5. Remove coeurs à la crème from muslin, invert onto coulis, carefully peel away muslin and serve.

Note: instead of mascarpone use fromage frais, quark, ricotta or cottage cheese.

Saturday 11 June 2011

apple, sage & garlic sauté

This sauté is the perfect side dishes to mains like pan-fried duck breast or pork chops.

It combines all the fresh flavours of apple and sage with the warmth needed for winter meals.

Tangy, tart and savoury, and takes around 5 minutes to cook.

Apple, Sage & Garlic Sauté

Anna’s very own recipe. Serves 2.

1 green apple, peeled & cored
2 tablespoons baby sage leaves
2 garlic cloves, thinly sliced
Salt and pepper
Olive oil, for cooking


1. Slice apples into small wedges.

2. Heat olive oil in a frying pan, add sage and garlic slices and fry gently until fragrant.

3. Add apple pieces, tossing carefully to ensure sage and garlic do not burn.

4. Cook until apple is heated through but still crunchy and fresh.

5. Season with milled salt and pepper, serve warm.

Sunday 5 June 2011

smoky pulled pork

Pulled pork is just magical.

The juicy meat slow cooked for hours until it falls from the bone and then smothered in spicy, smoky sauce and piled high onto soft burger buns.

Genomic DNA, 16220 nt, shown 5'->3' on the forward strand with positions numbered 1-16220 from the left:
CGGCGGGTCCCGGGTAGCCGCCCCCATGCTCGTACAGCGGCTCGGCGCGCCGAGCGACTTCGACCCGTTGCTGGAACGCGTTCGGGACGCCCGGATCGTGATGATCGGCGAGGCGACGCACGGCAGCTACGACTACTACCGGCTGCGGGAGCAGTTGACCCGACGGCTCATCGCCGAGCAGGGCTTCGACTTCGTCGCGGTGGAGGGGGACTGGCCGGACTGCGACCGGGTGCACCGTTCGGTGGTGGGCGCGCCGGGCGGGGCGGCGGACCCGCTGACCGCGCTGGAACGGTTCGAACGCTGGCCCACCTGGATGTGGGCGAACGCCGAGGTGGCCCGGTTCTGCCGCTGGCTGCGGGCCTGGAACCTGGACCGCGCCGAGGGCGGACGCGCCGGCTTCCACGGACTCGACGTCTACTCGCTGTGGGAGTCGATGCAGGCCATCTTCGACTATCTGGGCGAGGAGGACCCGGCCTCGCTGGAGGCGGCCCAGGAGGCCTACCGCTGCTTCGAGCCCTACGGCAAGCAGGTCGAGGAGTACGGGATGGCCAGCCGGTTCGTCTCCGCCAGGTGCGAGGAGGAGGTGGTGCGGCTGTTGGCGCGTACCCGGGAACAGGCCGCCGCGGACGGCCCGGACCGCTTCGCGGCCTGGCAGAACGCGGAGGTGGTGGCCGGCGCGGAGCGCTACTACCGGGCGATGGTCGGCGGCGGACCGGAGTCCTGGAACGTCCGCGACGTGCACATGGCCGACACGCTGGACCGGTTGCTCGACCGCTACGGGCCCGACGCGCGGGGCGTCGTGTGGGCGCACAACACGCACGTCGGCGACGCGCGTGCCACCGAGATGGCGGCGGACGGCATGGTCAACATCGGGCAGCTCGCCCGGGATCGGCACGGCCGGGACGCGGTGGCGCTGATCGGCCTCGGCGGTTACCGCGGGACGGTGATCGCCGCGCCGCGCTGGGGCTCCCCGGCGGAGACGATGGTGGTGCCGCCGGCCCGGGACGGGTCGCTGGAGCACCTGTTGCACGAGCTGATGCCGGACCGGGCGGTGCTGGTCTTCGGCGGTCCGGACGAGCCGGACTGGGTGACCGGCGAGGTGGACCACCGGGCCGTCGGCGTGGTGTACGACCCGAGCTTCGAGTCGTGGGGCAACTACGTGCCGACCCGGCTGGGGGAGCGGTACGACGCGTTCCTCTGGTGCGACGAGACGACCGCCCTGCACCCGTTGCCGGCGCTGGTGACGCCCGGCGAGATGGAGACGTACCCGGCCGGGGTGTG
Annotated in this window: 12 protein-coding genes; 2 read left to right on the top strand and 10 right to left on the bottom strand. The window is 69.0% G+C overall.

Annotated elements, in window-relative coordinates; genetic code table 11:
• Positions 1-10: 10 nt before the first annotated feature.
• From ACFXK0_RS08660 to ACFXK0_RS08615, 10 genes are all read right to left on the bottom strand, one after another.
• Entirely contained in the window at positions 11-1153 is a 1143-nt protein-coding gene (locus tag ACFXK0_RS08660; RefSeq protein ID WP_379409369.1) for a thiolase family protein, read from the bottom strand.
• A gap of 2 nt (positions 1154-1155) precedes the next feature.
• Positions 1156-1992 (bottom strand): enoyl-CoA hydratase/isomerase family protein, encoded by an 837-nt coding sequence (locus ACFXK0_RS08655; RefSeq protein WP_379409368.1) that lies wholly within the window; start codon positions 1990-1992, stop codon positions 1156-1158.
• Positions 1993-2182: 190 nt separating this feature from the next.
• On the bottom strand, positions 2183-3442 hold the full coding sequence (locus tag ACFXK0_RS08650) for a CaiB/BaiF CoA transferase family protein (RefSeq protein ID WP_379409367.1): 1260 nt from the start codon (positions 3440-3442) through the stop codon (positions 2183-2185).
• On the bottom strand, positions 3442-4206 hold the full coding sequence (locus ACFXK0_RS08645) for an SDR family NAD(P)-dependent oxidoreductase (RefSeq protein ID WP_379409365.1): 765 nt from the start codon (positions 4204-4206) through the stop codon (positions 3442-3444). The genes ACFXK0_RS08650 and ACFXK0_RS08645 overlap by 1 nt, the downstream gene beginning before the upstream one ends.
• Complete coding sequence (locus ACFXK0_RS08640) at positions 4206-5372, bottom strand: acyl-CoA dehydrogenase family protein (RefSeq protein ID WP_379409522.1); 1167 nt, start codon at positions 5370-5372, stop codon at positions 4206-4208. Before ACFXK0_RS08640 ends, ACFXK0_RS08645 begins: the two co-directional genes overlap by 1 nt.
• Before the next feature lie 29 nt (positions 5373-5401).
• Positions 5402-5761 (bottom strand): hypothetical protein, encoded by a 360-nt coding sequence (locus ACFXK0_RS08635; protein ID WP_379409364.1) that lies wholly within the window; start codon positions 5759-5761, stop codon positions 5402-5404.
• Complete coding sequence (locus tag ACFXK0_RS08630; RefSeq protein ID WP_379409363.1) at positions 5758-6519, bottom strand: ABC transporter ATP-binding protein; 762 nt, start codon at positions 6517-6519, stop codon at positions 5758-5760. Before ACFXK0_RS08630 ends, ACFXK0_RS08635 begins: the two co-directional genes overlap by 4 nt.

To. Die. For.

When Kitchenware Direct contacted me and offering to give me a slow cooker of my choice to review on this blog, their email couldn’t have come at a better time.

Jonas and I had been discussing the idea of getting a slow cooker just so we could make pulled pork sliders. We’d eaten them recently at Porteño and had not recovered from their marvellous flavour. We wanted to replicate the magic at home.

So here I was being offered a slow cooker and all I had to do was use it and tell you what I thought about it.

I love my life.

I selected the NewWave 5 in 1 MultiCooker because it’s not just a slow cooker but also a pressure cooker, rice cooker, steamer and soup maker. It’s Kitchenware Direct’s most popular model and after trawling through some online review sights it ranks right up there among the best of its type.

It arrived promptly in a well packaged box, safely cushioned in plastic air bags and styrofoam. When we took it out we cooed and sighed, stroking our shiny baby with all the love of proud new parents.

Once we were ready to use it, we got a bit scared that it might be broken, because the vacuum seal on the lid was wobbly freakishly and didn’t seem too stable, but then we realised we were complete idiots and that once you use the pressure cooking function the valve sucks into place perfectly.

Crisis averted.

We plonked the meat and sauce inside, hit the slow cooker and walked away for a few hours. At the end, we vamped up the intensity with a few minutes of pressure cooking and we were left will a sweet sauce and meat so tender it just peeled away from the bone.

The results were so good that even the highly critical Fabio let out an involuntary exclaim of satisfied praise.